Despite the skill of my mechanical-mastermind-of-a-partner Pierce, there just isn't a whole lot of space for circuitry. We found that a custom PCB was the best solution.
And that PCB has a lot of stuff
Radio: Xbee Series 1
I wanted a radio that allowed a serial stream through, and I wasn't sure how powerful it needed to be. That makes the XBee series the perfect hardware for the job. 2.4GHz with enough channels to make event organizers happy, and modules of several different power levels for any arena size. Beware though, they are 3.3V logic only!
Processor: Teensy 3.2
Running at a screaming 72MHz, this ARM-based microcontroller has all of the power I need, and is arduino-compatible to boot! It also has better timer peripherals than the standard arduino board, which is great for applications like this. This board is 3.3V only, which is compatible with our XBee, but incompatible with many other devices, so beware.
You may recall in my last post that accelerometers in a ring bot must measure extremely high accelerations. Our PCB will experience g-forces well over 300g's! This chip is the only easily-available one for the job. The device only comes in the painfully small LGA-12 package, so novices should stick to the sparkfun breakout board. 3.3V only.
Infrared Reciever: TSOP75xx
This handy little receiver comes in several different versions for different receiving frequencies. It outputs a low signal when it sees an IR pulse at the correct frequency.
These are RGB LEDs that can be daisy-chained to allow for easy control. I can control the color and brightness of all five LEDs using only two microcontroller pins! Meltybrains only really need one single-color LED. But we're feeling ambitious, so we are going to use the five to display text and simple graphics using persistence of vision. They are 5V only, however, so I need to use a voltage-level translator (NLSV2T244) so that the Teensy can talk to them.
5V Regulator: TS30015
I use this part at work a lot, so it made sense to use it here. It's cheap and robust, but only comes in a QFN package. There are a lot of regulators that can be used here, it's really down to personal preference.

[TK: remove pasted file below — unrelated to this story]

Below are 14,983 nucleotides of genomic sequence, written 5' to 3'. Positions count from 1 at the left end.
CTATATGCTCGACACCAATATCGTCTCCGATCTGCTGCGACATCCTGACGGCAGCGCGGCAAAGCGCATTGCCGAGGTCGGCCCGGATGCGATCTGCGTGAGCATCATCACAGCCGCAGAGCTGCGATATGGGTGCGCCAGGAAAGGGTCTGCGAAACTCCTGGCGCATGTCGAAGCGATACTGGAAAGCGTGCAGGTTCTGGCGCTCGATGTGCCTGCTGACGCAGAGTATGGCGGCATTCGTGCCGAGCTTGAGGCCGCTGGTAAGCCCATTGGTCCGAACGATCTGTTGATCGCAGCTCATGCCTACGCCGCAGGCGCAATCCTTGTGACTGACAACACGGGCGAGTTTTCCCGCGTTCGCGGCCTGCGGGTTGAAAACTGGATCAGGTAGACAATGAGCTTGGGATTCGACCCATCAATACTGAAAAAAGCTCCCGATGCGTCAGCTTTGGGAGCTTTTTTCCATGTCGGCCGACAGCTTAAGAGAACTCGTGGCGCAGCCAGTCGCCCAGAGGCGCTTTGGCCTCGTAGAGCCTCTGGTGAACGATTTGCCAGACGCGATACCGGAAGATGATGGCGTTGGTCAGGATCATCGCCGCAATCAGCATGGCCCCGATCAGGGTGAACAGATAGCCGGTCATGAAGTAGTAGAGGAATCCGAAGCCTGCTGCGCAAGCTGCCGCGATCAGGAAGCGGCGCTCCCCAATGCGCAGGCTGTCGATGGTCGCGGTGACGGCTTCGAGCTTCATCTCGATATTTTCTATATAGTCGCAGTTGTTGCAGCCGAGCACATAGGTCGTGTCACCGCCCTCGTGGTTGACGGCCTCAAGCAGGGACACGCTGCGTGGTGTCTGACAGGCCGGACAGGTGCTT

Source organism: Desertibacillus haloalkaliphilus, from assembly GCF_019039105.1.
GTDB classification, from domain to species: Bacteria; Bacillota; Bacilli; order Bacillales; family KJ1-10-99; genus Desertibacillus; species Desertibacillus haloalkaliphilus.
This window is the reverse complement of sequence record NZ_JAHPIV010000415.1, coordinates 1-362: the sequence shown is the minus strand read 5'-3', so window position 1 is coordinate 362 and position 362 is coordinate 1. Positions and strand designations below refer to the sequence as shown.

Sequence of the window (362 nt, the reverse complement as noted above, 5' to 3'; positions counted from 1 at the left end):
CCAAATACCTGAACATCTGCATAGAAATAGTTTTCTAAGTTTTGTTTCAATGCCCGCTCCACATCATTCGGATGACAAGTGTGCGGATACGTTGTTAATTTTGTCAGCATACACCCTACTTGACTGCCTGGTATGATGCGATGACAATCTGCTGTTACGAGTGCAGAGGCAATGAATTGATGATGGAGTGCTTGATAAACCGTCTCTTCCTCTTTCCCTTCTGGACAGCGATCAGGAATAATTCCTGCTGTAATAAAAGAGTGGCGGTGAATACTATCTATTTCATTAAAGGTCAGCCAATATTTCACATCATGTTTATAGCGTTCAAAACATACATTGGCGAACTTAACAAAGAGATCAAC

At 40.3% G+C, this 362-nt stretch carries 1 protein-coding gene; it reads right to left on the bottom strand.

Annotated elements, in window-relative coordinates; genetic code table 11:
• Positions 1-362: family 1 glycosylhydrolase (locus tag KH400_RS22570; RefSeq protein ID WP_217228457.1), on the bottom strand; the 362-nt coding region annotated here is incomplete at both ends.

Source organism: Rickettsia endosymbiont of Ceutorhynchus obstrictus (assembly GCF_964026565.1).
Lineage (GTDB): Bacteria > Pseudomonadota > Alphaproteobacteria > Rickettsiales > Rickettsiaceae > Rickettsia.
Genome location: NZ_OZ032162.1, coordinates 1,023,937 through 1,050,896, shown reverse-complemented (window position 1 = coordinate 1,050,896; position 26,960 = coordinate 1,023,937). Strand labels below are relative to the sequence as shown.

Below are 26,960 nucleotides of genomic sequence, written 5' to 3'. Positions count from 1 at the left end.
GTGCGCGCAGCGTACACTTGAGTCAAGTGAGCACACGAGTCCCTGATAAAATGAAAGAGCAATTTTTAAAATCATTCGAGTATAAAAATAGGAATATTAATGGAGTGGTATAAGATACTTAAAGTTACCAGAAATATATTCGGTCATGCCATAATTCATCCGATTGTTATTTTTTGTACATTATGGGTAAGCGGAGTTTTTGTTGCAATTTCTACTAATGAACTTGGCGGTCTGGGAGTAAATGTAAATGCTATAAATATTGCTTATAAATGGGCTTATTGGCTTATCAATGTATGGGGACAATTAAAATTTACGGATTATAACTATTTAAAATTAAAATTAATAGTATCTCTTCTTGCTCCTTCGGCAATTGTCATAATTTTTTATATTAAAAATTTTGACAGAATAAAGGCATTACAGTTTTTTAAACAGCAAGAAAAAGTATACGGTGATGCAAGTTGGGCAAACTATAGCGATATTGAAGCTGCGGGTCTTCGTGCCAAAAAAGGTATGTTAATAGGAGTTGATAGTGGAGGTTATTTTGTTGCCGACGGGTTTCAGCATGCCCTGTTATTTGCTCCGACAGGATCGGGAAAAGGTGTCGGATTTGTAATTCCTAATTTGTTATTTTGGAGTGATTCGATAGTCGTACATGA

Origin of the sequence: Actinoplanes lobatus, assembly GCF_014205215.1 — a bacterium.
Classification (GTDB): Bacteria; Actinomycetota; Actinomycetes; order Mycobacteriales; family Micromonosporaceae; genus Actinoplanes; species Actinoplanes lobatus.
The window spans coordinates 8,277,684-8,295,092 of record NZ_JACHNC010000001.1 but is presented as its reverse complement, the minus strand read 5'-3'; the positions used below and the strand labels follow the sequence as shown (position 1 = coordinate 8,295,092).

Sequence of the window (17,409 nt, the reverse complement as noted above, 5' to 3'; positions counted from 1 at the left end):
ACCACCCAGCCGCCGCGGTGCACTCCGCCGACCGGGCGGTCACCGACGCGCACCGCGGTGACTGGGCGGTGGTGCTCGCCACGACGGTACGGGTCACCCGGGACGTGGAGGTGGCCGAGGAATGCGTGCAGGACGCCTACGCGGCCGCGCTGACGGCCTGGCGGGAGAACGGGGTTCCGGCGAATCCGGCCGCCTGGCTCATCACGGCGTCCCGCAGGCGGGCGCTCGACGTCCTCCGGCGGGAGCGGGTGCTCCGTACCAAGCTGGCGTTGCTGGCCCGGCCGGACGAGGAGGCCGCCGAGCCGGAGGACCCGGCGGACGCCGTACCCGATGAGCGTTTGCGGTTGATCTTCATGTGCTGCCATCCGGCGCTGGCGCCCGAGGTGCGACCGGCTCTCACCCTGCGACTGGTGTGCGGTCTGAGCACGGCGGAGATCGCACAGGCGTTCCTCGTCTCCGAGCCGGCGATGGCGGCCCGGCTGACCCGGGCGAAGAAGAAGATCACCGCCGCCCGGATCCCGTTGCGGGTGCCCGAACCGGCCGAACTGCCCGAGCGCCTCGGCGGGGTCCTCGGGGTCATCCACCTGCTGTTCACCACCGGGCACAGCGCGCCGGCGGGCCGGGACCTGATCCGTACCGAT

3.3V Regulator: TPS62172
Again, just a simple buck converter that I use a lot at work. Careful, this is only rated to 0.5A, so more powerful radios may be too much.
I don't mean to imply this schematic is the be-all-end-all here, there are a lot different approaches that can be used. For instance, instead of XBees you could use standard RC radios, which may be cheaper (though harder to feed into the arduino). Making sure everything can operate off of the same voltage level would simplify this schematic quite a bit as well.
Nothing too crazy here, as all of the annoying layout work is done for us in the Teensy and XBee modules.
If the surface-mount packages daunt you, the voltage regulators can be swapped for through-hole modules (See this 3.3V one or this 5V one). Though I hope you have more space than I did if choose to make the swap.
I would upload these design files, but unfortunately they were made in Altium and are not easily read by the average hobbyist. Future projects will be done in KiCad.
Now for the big stuff
Sensors and radios are great and all, but we still need to move stuff.
We are currently using two 750kV brushless outrunner motors as our drive motors. They are rated for 35A, and at maximum free speed they would rotate the ring at 11,100 RPM. Now, that free speed definitely won't happen (it doesn't factor in how much torque the motor needs to provide), but the specs are reasonable given our 2,500 RPM target speed.
Motor selection is not easy for a direct-driven bot. We need the wheels to go fast since they are so far out-of-center. This implies brushless, especially since brushless power density is unmatched. However, in this weight class, it is very hard to find a sensored brushless motor. And sensorless motors have trouble at low RPM, leading to much higher spin-up times.
But the biggest reason we picked brushless was mechanical. Brushless outrunner motors are really slim. And with some tricky design you can mold a wheel around the casing of your motor. This greatly alleviates the problems with moment arms pointed out in the previous post.
Electronic Speed Controllers
We needed ESCs to match the power ratings of our motors, which lead to the Readytosky 40A. Running standard BLHeli firmware, they accept 5V PPM inputs. We ended up desoldering the barrel jacks to save space and weight, instead direct-soldering the motor leads to the ESCs. The PPM signals are easily generated by the Arduino Servo library, but we had to use another voltage level translator so that the Teensy could talk to the 5V ESCs.
Add up all of the power draws, and it comes out at 80A max discharge rate. That kind of scary current can only be supplies by a lipo battery, and a big one at that. So our battery pack is a little oversized. We use two 2000mAHr 7.4V Li-Polymer batteries in series, giving a total pack voltage of 14.8V. The batteries are actually heavy enough that they provide the counterweight for our weapon tooth!